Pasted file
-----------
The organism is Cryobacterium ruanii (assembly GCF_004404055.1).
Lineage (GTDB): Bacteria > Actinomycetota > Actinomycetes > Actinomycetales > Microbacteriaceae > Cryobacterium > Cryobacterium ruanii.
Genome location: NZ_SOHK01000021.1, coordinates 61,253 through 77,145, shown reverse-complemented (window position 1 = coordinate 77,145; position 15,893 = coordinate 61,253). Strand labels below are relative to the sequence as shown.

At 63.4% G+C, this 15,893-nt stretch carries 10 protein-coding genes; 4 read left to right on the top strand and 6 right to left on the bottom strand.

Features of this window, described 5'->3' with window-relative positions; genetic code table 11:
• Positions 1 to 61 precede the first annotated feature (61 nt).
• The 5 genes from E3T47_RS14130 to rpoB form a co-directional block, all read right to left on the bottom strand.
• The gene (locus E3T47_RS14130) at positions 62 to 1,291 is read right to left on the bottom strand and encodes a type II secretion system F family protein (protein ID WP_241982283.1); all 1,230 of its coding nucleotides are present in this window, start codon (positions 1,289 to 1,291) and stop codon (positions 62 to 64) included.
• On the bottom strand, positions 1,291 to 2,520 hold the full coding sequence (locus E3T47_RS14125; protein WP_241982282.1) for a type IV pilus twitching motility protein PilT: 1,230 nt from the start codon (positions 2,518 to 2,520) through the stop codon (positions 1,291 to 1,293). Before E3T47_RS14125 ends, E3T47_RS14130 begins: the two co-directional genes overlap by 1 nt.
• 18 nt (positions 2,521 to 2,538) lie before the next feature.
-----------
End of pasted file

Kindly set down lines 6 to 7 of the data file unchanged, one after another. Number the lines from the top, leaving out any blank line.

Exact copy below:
• Positions 1 to 61 precede the first annotated feature (61 nt).
• The 5 genes from E3T47_RS14130 to rpoB form a co-directional block, all read right to left on the bottom strand.